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A glimpse into the process of deciding claims in GM crisis

A team in Washington led by (from right) Kenneth Feinberg and Camille Biros conferred last month on claims from accidents involving defective General Motors ignition switches.
A team in Washington led by (from right) Kenneth Feinberg and Camille Biros conferred last month on claims from accidents involving defective General Motors ignition switches.Drew Angerer/The New York Times/NYT

WASHINGTON — If this Monday is like almost every other one this fall, the acknowledged death toll from General Motors’ defective ignition switch will rise.

Inside a hushed suite of law offices here, 500 miles away from the automaker’s Detroit headquarters, the victim-compensation team led by Kenneth R. Feinberg will post its weekly update of the number of death and injury claims it has found to be eligible for payment by GM.

The company is Feinberg’s client, paying him for his work, and weighing in behind the scenes on dozens of cases. But Feinberg has already identified well more than twice as many deaths from the defective switch than the company did — 32 instead of 13 — and is on pace to pinpoint many more.

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It is an unusual process, intended to show the company living up to its “civic duty” to help victims, as its chief executive, Mary T. Barra, has put it, while also sparing the automaker long and costly court cases.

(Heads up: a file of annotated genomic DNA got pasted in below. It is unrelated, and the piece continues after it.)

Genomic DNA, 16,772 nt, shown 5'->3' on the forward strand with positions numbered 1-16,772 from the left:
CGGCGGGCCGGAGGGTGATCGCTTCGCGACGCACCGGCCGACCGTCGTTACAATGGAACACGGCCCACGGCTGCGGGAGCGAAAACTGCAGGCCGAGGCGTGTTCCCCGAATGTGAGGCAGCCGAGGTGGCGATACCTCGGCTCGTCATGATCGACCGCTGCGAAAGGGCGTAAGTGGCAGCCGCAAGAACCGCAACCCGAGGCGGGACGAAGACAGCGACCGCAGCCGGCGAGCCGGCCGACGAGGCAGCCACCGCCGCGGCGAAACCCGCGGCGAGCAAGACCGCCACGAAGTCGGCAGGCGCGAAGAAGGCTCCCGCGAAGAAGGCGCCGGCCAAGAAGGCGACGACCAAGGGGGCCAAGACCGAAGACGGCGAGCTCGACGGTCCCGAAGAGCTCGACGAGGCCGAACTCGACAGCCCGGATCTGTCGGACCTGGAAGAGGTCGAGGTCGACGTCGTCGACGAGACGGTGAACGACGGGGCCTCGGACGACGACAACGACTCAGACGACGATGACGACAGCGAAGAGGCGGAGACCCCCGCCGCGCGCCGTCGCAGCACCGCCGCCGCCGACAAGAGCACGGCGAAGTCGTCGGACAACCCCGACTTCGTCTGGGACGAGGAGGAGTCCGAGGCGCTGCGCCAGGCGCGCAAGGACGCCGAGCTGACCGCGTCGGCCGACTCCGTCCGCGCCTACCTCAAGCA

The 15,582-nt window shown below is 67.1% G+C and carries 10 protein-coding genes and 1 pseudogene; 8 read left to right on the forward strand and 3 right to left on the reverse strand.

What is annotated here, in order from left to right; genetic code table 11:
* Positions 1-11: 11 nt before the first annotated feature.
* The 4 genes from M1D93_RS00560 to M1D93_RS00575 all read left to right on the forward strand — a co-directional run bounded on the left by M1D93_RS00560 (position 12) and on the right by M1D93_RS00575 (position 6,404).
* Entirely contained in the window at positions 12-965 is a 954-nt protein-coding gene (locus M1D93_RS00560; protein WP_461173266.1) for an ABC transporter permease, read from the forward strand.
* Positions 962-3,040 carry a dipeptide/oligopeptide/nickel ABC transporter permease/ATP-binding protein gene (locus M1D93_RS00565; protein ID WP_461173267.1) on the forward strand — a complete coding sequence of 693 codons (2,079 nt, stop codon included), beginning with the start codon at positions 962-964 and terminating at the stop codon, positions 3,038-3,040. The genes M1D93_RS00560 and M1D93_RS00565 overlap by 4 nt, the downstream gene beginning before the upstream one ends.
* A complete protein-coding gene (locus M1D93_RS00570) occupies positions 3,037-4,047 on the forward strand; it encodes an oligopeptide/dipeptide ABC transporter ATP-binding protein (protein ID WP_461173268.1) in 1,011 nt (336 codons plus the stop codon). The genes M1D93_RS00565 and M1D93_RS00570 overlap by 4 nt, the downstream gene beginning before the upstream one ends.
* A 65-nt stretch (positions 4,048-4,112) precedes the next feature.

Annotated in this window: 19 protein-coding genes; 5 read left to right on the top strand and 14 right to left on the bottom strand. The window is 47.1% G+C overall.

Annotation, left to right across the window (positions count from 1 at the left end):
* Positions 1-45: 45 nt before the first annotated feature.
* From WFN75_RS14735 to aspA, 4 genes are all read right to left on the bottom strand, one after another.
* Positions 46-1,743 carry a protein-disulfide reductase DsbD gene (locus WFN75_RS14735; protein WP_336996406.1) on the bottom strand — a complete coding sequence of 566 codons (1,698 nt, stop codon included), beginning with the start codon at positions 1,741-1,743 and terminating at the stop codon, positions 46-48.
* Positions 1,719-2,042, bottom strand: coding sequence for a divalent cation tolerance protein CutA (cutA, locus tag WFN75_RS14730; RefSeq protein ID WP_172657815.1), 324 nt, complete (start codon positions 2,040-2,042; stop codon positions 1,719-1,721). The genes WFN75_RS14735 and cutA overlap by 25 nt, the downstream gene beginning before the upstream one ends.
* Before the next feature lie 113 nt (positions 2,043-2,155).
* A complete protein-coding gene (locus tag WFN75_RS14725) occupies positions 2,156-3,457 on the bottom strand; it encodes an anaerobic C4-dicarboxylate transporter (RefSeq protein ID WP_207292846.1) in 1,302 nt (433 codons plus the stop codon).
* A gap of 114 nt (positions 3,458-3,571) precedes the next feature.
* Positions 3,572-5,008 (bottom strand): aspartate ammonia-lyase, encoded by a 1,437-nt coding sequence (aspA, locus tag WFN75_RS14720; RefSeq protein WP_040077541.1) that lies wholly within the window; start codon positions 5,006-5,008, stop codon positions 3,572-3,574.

But in giving Feinberg sole discretion to determine who the victims are and how much money they should receive, GM could end up paying more money to more people than the courts would have allowed.

The review process is confidential, but recently, Feinberg and his deputy, Camille Biros, agreed to provide The New York Times with a glimpse of how they evaluate claims. They answered questions, allowed a reporter into the windowless conference room of Feinberg’s law offices where they make the final decisions, and showed a handful of claims with names and additional details concealed to protect identities.

GM declined to make anyone available for interviews but agreed to answer questions about the process in writing.

The program stipulates that the company cannot overrule Feinberg but it is entitled to be heard. Interviews show that during the review stages over the last three months, GM has participated in conference calls with Feinberg’s team, submitted documents, and presented findings by its own engineers in certain cases.

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But rarely, Feinberg and GM say, has the automaker’s feedback changed his mind.

“Ken Feinberg ultimately decides who is eligible, and we support his determinations,” GM said.

Feinberg said the company has never questioned the amount of an award, many of which are in the millions of dollars. “It has nothing to do with dollars,” he said. “GM’s focus is exclusively eligibility.”